The position of Middle East states vis-a-vis international banks showed a strong improvement in the first quarter of 1995, according to the Basle-based Bank for International Settlements (BIS). Assets of Middle East states rose almost 8 per cent to $209,081 million in the three months to March 1995. In contrast, liabilities rose only 2 per cent to $81,221 million in the same period.
The improvement was mainly due to a rise in funds held by Gulf states with BIS banks. Saudi Arabia’s assets rose 14 per cent to $64,743 million during the period. The BIS report said this was ‘perhaps reflecting a shift in the composition of the country’s foreign exchange reserves out of dollar paper not included in the reported figures into deposits denominated in stronger currencies’ (see Saudi Arabia). Only Bahrain and Oman among the six states of the GCC reported a slight fall in assets.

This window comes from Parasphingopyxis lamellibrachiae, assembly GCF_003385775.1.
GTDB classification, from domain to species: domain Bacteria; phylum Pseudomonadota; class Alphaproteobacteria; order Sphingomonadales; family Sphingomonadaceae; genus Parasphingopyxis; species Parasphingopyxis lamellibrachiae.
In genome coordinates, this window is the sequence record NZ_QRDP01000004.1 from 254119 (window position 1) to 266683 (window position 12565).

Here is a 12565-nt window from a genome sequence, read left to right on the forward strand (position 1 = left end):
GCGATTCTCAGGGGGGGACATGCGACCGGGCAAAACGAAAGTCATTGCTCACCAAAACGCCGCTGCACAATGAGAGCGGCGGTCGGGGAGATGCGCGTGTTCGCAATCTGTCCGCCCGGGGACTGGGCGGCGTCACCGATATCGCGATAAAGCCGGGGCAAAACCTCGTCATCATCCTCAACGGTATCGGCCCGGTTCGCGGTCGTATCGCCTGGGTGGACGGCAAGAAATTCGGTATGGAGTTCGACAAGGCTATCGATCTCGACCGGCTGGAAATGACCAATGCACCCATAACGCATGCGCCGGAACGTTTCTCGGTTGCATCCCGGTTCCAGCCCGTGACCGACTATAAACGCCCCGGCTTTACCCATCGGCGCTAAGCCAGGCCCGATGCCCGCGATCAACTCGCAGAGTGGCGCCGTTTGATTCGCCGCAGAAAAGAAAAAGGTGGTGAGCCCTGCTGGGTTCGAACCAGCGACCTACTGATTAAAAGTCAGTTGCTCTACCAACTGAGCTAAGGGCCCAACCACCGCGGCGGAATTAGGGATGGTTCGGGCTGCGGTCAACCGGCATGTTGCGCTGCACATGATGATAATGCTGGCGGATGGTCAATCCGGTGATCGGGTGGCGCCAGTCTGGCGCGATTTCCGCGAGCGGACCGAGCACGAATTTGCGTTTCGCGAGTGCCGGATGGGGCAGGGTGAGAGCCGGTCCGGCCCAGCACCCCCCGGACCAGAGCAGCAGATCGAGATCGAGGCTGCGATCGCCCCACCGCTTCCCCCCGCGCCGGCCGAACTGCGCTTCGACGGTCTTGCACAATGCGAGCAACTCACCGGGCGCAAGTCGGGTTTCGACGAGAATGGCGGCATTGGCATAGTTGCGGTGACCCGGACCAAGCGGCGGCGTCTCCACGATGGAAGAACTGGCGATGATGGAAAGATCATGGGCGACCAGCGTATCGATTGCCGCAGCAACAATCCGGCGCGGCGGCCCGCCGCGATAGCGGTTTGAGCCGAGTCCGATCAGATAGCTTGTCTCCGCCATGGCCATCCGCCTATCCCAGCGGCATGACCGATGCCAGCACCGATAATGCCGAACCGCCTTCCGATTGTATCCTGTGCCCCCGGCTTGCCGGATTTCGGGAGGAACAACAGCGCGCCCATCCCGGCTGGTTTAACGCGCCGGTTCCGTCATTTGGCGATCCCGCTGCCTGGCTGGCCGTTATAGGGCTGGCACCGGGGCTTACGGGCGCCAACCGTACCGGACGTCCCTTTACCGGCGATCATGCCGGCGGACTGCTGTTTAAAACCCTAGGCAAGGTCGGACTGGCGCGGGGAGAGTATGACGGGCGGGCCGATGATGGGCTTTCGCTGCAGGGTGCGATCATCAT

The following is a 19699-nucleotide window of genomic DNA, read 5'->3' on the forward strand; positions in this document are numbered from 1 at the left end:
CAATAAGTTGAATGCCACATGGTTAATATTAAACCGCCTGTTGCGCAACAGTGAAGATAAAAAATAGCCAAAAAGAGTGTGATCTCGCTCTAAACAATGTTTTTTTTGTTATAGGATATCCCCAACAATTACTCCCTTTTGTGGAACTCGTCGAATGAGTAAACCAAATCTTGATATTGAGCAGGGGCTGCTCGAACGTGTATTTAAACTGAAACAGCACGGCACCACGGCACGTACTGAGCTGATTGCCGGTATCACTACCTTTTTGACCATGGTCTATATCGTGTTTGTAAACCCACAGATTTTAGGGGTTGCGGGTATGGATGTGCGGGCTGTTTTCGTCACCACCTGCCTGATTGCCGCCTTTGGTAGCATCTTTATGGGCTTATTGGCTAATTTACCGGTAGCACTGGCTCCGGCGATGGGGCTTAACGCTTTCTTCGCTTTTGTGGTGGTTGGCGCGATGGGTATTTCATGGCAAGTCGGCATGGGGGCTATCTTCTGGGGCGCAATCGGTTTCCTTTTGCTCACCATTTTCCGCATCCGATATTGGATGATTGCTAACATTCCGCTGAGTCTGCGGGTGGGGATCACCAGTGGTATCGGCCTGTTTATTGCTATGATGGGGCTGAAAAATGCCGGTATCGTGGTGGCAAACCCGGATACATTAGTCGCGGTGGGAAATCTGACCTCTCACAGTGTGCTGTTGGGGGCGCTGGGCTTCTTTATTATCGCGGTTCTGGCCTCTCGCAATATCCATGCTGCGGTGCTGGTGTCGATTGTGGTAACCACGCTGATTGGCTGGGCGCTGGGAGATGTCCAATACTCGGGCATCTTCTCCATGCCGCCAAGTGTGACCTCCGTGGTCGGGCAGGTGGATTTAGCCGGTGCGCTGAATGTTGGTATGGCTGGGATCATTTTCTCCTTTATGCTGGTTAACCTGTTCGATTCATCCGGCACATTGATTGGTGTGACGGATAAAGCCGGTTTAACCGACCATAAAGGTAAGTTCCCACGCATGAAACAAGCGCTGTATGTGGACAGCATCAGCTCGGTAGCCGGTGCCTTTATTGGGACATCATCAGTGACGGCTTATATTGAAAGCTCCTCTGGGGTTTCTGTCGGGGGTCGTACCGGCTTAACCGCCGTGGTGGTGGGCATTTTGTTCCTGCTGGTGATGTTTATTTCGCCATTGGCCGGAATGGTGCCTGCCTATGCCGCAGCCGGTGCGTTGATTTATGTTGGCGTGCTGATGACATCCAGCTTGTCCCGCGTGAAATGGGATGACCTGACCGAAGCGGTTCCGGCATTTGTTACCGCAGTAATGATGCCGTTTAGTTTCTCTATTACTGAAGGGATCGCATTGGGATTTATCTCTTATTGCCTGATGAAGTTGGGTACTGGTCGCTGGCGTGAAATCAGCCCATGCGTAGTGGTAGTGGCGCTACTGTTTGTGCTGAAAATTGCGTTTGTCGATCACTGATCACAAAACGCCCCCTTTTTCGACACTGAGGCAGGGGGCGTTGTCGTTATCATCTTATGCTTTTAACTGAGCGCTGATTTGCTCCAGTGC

Turkey increased its assets by almost $3,000 million in the three-month period to $21,806 million. The country’s liabilities rose by $1,369 million to $18,356 million.